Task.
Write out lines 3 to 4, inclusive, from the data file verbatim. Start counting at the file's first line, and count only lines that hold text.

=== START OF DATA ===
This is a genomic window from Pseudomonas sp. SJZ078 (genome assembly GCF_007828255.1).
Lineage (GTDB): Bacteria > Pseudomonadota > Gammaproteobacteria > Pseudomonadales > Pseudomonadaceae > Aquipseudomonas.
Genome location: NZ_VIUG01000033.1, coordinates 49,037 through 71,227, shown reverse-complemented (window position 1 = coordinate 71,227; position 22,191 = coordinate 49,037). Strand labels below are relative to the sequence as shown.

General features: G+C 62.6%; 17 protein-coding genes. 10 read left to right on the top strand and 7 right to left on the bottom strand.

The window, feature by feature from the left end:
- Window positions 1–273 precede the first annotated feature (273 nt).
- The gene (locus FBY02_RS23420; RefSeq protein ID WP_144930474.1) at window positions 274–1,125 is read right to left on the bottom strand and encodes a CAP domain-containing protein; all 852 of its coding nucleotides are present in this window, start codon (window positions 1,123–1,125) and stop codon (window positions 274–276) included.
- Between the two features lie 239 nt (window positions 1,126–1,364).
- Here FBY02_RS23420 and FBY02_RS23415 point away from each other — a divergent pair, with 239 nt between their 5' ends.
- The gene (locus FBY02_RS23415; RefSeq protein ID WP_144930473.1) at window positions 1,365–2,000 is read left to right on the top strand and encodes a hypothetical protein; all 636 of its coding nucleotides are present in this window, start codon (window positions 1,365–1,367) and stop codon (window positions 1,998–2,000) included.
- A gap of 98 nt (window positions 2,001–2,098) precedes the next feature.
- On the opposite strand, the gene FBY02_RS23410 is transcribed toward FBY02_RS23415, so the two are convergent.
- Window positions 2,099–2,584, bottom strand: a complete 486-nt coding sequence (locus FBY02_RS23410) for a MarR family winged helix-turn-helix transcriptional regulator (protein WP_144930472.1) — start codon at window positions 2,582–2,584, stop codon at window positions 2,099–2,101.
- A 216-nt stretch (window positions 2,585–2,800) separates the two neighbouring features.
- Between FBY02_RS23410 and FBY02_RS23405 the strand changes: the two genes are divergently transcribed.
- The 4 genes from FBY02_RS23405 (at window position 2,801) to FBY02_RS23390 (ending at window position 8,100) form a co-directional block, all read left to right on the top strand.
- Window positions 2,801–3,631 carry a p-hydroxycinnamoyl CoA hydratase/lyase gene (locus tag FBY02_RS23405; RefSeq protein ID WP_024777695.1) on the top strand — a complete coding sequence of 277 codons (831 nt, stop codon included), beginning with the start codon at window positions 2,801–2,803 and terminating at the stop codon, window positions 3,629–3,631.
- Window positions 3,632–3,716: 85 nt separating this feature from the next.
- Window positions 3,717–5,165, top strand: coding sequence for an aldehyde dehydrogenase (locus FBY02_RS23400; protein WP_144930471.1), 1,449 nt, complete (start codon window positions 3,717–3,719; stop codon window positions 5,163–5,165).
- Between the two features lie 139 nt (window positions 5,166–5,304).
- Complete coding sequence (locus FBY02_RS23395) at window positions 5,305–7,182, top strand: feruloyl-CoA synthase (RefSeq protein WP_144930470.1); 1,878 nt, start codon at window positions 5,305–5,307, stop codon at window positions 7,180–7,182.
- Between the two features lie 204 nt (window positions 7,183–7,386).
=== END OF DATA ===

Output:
Genome location: NZ_VIUG01000033.1, coordinates 49,037 through 71,227, shown reverse-complemented (window position 1 = coordinate 71,227; position 22,191 = coordinate 49,037). Strand labels below are relative to the sequence as shown.

General features: G+C 62.6%; 17 protein-coding genes. 10 read left to right on the top strand and 7 right to left on the bottom strand.